Her beauty, though, only grows, leading noblemen and even the Emperor himself to come and try to woo her. Kaguya doesn't want to get married, but she also doesn't want to disappoint her father, who is set in the notion that a good husband will take care of her. But when Kaguya's origins are finally revealed, everything changes—in a way that no one could have expected.

What is so excellent about "The Tale of the Princess Kaguya" is how it juggles different ideological concerns—the beauty and wildness of the natural world vs. the rigid order of the civilized world, the "properness" of female subjugation vs. the untamed nature of female growth, the use of the environment vs. the need to protect it—but draws parallels between them all. When Kaguya flees from her suitors in a gorgeously rendered scene that contrasts her almost garishly bright clothes with the earth tones of her surroundings, she returns to the natural world she prefers and the freedom it offers. When she returns to her childhood home and sees how the mountain has been abandoned so it can regrow, she considers her own journey of growth and how it has been overseen by her parents. All the plot elements work with each other to send deeper messages about the world we live in and how we live in it, and "The Tale of the Princess Kaguya" crafts them so they're fully realized.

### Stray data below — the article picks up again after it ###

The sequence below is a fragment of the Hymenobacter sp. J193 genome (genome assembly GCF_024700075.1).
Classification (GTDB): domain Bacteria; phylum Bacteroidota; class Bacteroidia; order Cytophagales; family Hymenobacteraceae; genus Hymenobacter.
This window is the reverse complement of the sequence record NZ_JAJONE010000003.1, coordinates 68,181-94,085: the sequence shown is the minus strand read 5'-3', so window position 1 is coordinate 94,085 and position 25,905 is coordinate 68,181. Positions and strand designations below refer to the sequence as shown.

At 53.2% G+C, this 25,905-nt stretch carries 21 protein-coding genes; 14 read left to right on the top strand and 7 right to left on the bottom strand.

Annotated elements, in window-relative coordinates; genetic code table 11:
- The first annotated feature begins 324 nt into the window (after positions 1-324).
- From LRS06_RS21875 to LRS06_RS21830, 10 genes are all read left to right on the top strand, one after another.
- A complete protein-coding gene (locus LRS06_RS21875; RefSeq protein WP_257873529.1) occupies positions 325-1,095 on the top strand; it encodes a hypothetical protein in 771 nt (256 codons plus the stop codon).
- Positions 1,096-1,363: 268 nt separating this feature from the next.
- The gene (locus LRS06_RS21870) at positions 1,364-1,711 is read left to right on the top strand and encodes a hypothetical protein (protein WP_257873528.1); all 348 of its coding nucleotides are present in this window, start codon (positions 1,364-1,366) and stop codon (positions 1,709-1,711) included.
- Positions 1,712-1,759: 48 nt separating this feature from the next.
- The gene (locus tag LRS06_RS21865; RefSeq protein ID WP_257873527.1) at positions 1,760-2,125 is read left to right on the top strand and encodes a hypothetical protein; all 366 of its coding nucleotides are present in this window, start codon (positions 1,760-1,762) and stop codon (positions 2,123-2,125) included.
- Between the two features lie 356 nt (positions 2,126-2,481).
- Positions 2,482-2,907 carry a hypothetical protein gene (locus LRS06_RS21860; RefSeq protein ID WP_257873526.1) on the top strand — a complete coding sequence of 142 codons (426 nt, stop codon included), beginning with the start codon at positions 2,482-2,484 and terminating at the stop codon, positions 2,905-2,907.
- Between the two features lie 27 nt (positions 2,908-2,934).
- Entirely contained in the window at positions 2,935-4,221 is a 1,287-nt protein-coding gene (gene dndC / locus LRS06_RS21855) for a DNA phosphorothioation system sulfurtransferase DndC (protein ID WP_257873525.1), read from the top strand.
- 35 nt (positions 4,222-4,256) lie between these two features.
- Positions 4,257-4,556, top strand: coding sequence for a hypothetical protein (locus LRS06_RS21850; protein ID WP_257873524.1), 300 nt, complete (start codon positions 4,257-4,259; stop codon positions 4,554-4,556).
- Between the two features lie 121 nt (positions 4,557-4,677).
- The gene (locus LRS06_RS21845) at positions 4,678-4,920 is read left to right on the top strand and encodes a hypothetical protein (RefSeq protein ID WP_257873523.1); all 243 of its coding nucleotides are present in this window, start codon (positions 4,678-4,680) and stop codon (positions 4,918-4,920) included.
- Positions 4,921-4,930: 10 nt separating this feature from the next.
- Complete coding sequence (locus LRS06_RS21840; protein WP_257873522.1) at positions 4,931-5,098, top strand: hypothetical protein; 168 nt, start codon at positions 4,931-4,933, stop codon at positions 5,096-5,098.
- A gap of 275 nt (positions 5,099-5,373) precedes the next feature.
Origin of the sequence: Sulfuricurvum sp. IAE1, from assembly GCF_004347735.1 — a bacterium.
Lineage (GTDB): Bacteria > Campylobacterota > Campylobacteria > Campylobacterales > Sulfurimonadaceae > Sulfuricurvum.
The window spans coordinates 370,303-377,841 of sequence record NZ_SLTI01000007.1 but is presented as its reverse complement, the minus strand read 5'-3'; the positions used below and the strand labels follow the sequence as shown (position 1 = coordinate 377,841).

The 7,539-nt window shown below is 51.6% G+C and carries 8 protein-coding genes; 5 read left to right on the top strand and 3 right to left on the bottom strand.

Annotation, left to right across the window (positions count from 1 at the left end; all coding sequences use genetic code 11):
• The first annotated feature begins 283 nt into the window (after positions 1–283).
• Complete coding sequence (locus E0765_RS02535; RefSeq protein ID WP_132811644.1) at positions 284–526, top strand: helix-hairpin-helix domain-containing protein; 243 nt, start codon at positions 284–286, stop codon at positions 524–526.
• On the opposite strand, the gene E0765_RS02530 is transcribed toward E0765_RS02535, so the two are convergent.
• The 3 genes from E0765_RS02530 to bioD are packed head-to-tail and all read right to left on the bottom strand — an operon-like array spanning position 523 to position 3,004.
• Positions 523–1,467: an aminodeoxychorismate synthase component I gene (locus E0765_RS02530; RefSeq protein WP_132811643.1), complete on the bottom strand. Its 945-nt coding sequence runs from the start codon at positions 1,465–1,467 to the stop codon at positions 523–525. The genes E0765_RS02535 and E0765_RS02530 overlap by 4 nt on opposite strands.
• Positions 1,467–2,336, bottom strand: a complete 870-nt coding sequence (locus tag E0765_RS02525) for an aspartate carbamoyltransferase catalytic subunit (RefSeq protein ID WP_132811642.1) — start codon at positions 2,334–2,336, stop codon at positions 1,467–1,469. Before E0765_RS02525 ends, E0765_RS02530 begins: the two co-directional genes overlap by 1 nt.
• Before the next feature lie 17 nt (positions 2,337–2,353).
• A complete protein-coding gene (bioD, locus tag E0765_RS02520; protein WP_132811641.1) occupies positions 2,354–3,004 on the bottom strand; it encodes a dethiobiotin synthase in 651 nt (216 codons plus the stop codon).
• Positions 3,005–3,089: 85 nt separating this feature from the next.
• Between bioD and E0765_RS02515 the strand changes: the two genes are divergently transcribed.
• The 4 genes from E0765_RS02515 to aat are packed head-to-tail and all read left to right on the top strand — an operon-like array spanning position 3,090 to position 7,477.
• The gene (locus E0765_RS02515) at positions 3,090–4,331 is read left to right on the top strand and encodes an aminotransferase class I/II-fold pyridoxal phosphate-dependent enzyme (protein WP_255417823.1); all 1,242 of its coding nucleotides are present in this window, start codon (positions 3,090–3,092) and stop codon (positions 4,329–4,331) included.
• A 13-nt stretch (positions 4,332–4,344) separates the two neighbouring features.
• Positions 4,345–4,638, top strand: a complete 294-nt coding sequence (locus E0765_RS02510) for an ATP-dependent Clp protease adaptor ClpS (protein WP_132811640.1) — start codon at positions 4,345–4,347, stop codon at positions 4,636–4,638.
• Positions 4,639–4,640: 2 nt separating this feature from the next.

This isn't a flawless film; there is a stretch in the middle, when Kaguya rebuffs suitor after suitor, that grows repetitive, and the forbidden love she and Sutemaru share feels a bit underdeveloped toward the end of the film. But where the movie goes in its final 20 minutes is memorable and heartbreaking, and adds another layer to the thought-provoking themes already brewing. For as disappointed as you may be in the exclusion of "The LEGO Movie" from this year's Academy Award nominations, "The Tale of the Princess Kaguya" certainly deserves its place.